No one imagined that the premiere of the cultural and educational project “Babi Yar”, the preparation of which took almost two years, would fall on days when the topic of the Holocaust and the heartbreaking events associated with the genocide of the Jewish people during the Second World War, in addition to the historical aspect, would become so topical resonance.
It was these feelings that pierced the audience and participants of the action in early November, when the famous 13th symphony of the great Dmitry Shostakovich was performed by the New Russia orchestra and the poem “Babi Yar” by the great Yevgeny Yevtushenko was performed by a real scattering of stars, actors and singers - in including Alexander Rosenbaum, Emmanuil Vitorgan, Gennady Khazanov, Leonid Kanevsky, Andrey Merzlikin, Larisa Dolina and others.
The poem, which at one time shocked the country and the whole world, once inspired the composer to create a symphony, which, in turn, entered the history of music and humanity with the same piercing alarm. Now this feeling has united people in a creative and human impulse, sometimes very different, sometimes incompatible and diametrically opposed to each other, but united in a single humanistic impulse.
The original score included a male choir of 60 voices, but we increased this to 80 voices, giving the performance a more powerful and dense sound. Moreover, at the premiere in 1962 at the Moscow Conservatory, the Yurlova Chapel sang, and we invited her to take part in this project, strengthening the composition with the Sveshnikov Choir and the Moscow Jewish Chapel of Alexander Tsalyuk. It seems to me that in this performance the message of the great composition acquired an even more poignant sound. This was also confirmed by the absolutely phenomenal reception by the public, who greeted the performance with a standing ovation.
For me there was also no doubt that inviting rock musicians to this project was mandatory. Rock music always more subtly, brightly, convincingly and at the same time delicately reflects the thoughts of sensible people, especially in turbulent and turbulent times. This was the case with the “flower children” in the 60s, and during times of social crises in the 70s, and in the turbulent “postmodernist” 90s, when eras and the outdated “world order” were being broken down. This is still relevant now, when the world is being drawn into the vortex of wars and armed conflicts that threaten global catastrophe. Many rock musicians feel it is their responsibility to confront the dark side with music and creativity.
The requiem for those killed in Babi Yar was performed by the country's leading rock guitarists: musician and composer Dmitry Chetvergov; Alexey Strike, member of the groups “Moscow Time”, “Veselye Rebyata”, “Hit Cocktail”, “Sabotage”; Alexey Baev, virtuoso guitarist, composer, teacher, laureate of international competitions and jazz festivals, as well as the Moscow Klezmer Band.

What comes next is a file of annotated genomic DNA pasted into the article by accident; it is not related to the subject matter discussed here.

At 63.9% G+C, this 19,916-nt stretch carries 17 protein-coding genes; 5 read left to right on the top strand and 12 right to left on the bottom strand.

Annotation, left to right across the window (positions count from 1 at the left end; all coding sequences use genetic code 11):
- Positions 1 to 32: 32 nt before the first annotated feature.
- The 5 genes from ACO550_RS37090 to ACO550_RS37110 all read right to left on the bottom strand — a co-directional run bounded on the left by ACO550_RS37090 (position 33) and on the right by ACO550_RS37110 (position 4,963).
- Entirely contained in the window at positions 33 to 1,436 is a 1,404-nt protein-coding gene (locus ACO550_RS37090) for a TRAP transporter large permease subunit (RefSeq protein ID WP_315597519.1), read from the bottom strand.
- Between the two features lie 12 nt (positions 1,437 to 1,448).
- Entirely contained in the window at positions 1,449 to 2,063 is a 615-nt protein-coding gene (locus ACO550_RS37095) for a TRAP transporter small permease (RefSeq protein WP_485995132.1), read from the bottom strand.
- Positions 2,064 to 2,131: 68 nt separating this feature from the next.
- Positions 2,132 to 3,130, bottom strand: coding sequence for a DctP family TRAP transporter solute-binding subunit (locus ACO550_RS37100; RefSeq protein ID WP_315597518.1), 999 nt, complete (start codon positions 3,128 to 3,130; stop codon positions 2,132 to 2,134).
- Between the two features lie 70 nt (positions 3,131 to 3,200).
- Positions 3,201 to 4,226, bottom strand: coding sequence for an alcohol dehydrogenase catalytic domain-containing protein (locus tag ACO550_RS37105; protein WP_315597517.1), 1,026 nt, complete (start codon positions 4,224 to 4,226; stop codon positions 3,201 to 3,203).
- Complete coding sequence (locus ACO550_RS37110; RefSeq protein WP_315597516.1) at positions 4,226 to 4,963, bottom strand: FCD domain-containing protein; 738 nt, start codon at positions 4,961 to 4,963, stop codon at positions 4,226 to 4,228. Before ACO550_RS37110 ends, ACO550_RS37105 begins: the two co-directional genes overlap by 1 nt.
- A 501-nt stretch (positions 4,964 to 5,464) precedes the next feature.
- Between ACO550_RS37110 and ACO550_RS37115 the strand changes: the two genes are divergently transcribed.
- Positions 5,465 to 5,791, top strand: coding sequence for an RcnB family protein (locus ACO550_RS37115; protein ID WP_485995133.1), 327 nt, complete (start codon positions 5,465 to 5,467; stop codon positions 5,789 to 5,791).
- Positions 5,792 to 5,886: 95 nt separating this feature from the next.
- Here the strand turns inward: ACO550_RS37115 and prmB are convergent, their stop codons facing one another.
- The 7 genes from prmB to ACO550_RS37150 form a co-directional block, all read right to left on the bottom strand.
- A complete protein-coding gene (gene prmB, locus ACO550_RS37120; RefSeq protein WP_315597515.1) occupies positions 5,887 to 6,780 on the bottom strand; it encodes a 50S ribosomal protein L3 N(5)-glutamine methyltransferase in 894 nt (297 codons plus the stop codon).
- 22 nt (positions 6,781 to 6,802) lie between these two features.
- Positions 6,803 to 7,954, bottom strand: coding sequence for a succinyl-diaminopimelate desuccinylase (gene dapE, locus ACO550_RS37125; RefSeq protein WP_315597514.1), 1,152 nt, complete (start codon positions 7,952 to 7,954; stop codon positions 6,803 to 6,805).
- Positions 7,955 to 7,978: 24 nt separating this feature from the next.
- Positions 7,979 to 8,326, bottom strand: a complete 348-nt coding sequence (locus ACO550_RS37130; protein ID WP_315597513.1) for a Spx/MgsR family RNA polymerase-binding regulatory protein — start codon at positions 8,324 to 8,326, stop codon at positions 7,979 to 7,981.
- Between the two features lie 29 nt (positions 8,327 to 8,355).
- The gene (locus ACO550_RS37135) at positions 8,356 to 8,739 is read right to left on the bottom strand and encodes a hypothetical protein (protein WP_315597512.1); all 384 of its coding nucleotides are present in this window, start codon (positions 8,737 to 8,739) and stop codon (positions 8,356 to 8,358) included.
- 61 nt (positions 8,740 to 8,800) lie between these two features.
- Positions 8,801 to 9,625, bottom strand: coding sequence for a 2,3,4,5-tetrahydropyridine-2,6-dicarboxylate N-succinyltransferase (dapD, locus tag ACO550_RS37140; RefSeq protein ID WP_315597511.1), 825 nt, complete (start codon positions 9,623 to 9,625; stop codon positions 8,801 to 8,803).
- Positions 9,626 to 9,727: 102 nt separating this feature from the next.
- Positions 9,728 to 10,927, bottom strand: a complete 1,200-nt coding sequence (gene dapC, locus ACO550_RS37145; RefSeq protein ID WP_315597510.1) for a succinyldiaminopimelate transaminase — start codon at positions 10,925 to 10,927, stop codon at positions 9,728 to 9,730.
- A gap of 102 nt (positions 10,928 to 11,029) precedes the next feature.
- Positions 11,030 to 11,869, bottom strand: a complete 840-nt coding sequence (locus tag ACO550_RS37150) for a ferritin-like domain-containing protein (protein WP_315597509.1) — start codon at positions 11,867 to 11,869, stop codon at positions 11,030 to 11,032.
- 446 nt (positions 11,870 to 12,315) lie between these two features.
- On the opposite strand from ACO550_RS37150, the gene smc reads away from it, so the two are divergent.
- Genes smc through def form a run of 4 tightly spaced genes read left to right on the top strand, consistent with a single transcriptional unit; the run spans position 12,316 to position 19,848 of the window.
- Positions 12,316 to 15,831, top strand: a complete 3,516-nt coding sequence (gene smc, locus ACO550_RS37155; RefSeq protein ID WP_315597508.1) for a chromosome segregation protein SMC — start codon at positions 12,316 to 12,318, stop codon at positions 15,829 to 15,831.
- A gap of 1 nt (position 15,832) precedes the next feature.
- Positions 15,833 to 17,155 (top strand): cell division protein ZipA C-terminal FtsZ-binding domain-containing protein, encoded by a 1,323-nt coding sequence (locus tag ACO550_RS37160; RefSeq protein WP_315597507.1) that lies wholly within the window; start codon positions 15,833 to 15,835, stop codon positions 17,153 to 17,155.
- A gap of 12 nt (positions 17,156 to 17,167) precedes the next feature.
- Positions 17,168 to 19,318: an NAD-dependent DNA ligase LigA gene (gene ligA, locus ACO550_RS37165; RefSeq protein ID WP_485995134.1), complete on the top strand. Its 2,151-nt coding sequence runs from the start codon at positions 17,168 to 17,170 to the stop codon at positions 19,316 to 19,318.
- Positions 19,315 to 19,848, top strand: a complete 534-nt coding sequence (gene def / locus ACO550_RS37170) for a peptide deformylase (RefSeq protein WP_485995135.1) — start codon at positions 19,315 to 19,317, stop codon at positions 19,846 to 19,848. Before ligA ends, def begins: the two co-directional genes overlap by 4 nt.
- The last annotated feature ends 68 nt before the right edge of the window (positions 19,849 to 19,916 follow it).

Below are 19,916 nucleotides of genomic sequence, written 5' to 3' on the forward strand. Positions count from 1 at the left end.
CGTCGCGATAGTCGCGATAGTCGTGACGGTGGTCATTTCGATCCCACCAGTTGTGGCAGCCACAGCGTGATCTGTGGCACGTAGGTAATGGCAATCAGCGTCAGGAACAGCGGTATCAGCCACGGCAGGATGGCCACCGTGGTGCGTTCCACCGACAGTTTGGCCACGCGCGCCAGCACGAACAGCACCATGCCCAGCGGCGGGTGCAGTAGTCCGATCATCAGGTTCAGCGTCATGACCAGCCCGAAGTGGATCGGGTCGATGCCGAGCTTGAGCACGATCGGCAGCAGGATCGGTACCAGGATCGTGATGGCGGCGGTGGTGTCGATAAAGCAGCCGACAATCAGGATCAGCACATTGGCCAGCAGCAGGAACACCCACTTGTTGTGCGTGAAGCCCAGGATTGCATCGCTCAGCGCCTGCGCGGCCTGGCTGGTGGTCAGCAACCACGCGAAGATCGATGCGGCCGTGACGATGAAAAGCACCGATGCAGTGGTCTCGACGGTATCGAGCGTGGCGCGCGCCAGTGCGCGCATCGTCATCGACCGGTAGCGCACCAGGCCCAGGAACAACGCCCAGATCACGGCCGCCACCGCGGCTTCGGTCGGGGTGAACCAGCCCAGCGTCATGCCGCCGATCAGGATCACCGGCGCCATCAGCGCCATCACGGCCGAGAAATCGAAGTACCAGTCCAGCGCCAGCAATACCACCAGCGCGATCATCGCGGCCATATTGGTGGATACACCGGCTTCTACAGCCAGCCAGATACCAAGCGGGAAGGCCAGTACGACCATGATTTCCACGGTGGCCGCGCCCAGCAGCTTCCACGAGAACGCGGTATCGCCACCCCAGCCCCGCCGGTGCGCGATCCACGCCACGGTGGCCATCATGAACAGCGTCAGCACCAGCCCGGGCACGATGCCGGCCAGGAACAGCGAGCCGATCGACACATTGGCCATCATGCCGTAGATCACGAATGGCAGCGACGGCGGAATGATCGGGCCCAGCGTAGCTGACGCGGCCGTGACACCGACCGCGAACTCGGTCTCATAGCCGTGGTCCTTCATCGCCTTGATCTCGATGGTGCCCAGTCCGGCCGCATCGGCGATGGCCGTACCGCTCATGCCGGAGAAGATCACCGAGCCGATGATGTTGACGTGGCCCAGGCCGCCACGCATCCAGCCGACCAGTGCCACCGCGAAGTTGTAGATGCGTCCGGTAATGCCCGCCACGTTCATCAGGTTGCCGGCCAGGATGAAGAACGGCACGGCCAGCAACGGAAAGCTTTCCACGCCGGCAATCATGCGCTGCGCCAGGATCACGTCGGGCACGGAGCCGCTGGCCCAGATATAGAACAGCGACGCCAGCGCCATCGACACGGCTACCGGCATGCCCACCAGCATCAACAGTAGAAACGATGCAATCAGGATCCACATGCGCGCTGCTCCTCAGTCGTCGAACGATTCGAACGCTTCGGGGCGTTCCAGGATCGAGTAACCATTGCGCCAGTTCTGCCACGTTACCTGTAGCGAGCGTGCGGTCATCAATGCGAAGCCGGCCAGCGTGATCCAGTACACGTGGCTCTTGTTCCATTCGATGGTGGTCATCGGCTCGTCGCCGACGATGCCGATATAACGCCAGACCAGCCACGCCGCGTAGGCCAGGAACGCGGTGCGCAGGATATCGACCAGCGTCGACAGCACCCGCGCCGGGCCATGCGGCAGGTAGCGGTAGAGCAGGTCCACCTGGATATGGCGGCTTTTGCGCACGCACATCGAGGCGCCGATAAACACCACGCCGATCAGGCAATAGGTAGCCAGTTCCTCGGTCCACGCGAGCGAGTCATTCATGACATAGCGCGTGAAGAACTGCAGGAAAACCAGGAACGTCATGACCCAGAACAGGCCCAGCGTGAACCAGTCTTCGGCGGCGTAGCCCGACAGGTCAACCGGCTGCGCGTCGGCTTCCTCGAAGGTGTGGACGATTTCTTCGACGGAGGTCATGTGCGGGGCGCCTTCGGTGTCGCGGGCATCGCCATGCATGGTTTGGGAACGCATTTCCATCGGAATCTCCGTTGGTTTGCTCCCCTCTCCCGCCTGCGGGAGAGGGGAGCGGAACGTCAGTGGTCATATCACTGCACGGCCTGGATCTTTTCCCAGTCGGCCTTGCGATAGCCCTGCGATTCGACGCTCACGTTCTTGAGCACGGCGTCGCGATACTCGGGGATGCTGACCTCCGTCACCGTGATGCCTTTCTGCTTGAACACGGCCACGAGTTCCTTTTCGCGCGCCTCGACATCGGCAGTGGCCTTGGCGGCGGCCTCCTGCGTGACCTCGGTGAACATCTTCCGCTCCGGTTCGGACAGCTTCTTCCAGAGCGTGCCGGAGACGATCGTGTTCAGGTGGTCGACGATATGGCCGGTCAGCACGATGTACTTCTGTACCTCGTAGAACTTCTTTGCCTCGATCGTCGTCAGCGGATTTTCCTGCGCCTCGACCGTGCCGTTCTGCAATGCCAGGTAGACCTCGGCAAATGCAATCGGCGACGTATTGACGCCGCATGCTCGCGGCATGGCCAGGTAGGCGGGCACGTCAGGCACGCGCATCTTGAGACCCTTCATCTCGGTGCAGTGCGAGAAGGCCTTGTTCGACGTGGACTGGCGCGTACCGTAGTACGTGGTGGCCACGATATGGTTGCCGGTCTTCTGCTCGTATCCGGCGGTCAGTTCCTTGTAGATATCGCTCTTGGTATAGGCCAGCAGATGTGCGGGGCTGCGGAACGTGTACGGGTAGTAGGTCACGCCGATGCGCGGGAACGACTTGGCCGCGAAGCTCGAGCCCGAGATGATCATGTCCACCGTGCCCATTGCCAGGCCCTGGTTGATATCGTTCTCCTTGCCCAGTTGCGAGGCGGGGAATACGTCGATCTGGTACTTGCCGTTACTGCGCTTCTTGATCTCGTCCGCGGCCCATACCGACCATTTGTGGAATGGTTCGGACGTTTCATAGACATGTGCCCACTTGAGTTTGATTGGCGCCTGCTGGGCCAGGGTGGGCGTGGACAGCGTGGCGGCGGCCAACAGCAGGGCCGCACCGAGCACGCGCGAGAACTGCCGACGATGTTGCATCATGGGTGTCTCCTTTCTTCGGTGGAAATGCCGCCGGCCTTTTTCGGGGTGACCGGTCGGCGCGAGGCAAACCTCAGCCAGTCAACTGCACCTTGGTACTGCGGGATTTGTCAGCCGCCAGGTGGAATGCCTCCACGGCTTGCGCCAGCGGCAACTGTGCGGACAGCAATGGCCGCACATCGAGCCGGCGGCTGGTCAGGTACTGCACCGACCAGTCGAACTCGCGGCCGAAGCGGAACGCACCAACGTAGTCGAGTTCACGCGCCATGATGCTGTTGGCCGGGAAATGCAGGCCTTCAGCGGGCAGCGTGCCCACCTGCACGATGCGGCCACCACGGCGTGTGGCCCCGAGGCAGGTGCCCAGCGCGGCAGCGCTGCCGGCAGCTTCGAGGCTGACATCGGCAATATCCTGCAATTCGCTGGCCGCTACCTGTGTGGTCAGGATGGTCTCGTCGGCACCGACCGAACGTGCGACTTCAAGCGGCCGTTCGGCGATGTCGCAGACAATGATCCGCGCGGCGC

Dmitry Chetvergov performed two original pieces - “Sorrow in A Minor” and “In Memory of the Departed” - a serious work that was published on the album “Twists of Fate” in 2020, but was truly performed for the first time that evening! The author himself admitted that it was not only difficult to complete the work due to the emotional tension, a sensitive topic for him, but also to perform it live, sharing with the audience the idea and tragic essence of the composition.
Alexey Strike quickly composed his own requiem “Babi Yar” in several parts. From the first to the last note, the work pierces the listener to the very heart with sensual music, which seems to be filled with living images and events of that terrible time. The traditional classical sound, based on piano with strings and choir, is unexpectedly broken by the opening tragic and sparkling electric guitar solo, they interact throughout the entire composition, organically complementing each other. This was the initial task in such an emotional context - to combine, present as a single, inseparable sound combination of classics and rock.
The outstanding guitarist and composer Alexei Baev specially wrote the composition Maze of Deception (“Labyrinth of Deception”) for this evening, which is dedicated not only to the tragedy of Babyn Yar, but also to all the wars of the past and current centuries. The audience warmly welcomed not only “Labyrinth of Deception”, but also rock tomes from world classics played with great precision by Alexey: Brothers by Yngwie Malmsteen, Tears of Sahara by Tony McAlpine, Building The Church by Steve Way.
Now more than ever, the power of art is relevant, helping to direct towards creation, and not towards destruction and destruction. At the evening of remembrance of the victims of the Holocaust and Babi Yar, musical masterpieces and original works evoked understandable empathy among the audience; many could not hold back their tears. It was not only an evening of remembrance of the departed, but a powerful and piercing reflection on the events of the current day, as well as a warning for the future, which cannot exist without the memory of the past and the lessons of the present.
Memory of Babi Yar